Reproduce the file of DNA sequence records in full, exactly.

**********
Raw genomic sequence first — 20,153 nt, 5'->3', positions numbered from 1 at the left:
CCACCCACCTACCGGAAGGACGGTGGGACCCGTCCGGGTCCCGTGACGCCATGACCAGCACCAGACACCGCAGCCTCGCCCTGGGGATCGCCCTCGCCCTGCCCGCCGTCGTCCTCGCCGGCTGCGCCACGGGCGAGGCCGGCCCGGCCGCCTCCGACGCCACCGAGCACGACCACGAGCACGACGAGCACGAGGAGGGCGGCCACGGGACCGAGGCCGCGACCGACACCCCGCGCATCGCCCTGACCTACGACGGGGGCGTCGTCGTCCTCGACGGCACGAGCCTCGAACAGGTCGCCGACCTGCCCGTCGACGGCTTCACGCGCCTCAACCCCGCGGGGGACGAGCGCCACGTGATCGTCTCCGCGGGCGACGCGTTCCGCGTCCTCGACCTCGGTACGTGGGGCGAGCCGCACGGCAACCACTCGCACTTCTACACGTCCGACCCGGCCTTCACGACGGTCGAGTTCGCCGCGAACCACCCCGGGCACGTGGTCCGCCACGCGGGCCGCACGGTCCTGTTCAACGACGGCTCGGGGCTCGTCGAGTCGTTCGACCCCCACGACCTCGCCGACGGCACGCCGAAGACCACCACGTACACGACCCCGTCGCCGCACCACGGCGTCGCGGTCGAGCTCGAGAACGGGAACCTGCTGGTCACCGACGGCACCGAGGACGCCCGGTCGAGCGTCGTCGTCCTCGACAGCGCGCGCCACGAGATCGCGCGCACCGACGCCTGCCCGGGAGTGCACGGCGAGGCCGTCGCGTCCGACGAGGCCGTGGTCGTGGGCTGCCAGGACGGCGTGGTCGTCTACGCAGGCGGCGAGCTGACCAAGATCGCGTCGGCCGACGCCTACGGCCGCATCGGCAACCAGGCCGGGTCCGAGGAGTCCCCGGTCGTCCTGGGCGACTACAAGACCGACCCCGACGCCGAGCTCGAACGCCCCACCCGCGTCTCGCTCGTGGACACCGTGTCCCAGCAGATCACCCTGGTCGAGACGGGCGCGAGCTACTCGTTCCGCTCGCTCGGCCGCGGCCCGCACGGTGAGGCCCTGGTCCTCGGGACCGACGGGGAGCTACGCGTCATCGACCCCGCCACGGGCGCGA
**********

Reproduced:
Raw genomic sequence first — 20,153 nt, 5'->3', positions numbered from 1 at the left:
CCACCCACCTACCGGAAGGACGGTGGGACCCGTCCGGGTCCCGTGACGCCATGACCAGCACCAGACACCGCAGCCTCGCCCTGGGGATCGCCCTCGCCCTGCCCGCCGTCGTCCTCGCCGGCTGCGCCACGGGCGAGGCCGGCCCGGCCGCCTCCGACGCCACCGAGCACGACCACGAGCACGACGAGCACGAGGAGGGCGGCCACGGGACCGAGGCCGCGACCGACACCCCGCGCATCGCCCTGACCTACGACGGGGGCGTCGTCGTCCTCGACGGCACGAGCCTCGAACAGGTCGCCGACCTGCCCGTCGACGGCTTCACGCGCCTCAACCCCGCGGGGGACGAGCGCCACGTGATCGTCTCCGCGGGCGACGCGTTCCGCGTCCTCGACCTCGGTACGTGGGGCGAGCCGCACGGCAACCACTCGCACTTCTACACGTCCGACCCGGCCTTCACGACGGTCGAGTTCGCCGCGAACCACCCCGGGCACGTGGTCCGCCACGCGGGCCGCACGGTCCTGTTCAACGACGGCTCGGGGCTCGTCGAGTCGTTCGACCCCCACGACCTCGCCGACGGCACGCCGAAGACCACCACGTACACGACCCCGTCGCCGCACCACGGCGTCGCGGTCGAGCTCGAGAACGGGAACCTGCTGGTCACCGACGGCACCGAGGACGCCCGGTCGAGCGTCGTCGTCCTCGACAGCGCGCGCCACGAGATCGCGCGCACCGACGCCTGCCCGGGAGTGCACGGCGAGGCCGTCGCGTCCGACGAGGCCGTGGTCGTGGGCTGCCAGGACGGCGTGGTCGTCTACGCAGGCGGCGAGCTGACCAAGATCGCGTCGGCCGACGCCTACGGCCGCATCGGCAACCAGGCCGGGTCCGAGGAGTCCCCGGTCGTCCTGGGCGACTACAAGACCGACCCCGACGCCGAGCTCGAACGCCCCACCCGCGTCTCGCTCGTGGACACCGTGTCCCAGCAGATCACCCTGGTCGAGACGGGCGCGAGCTACTCGTTCCGCTCGCTCGGCCGCGGCCCGCACGGTGAGGCCCTGGTCCTCGGGACCGACGGGGAGCTACGCGTCATCGACCCCGCCACGGGCGCGA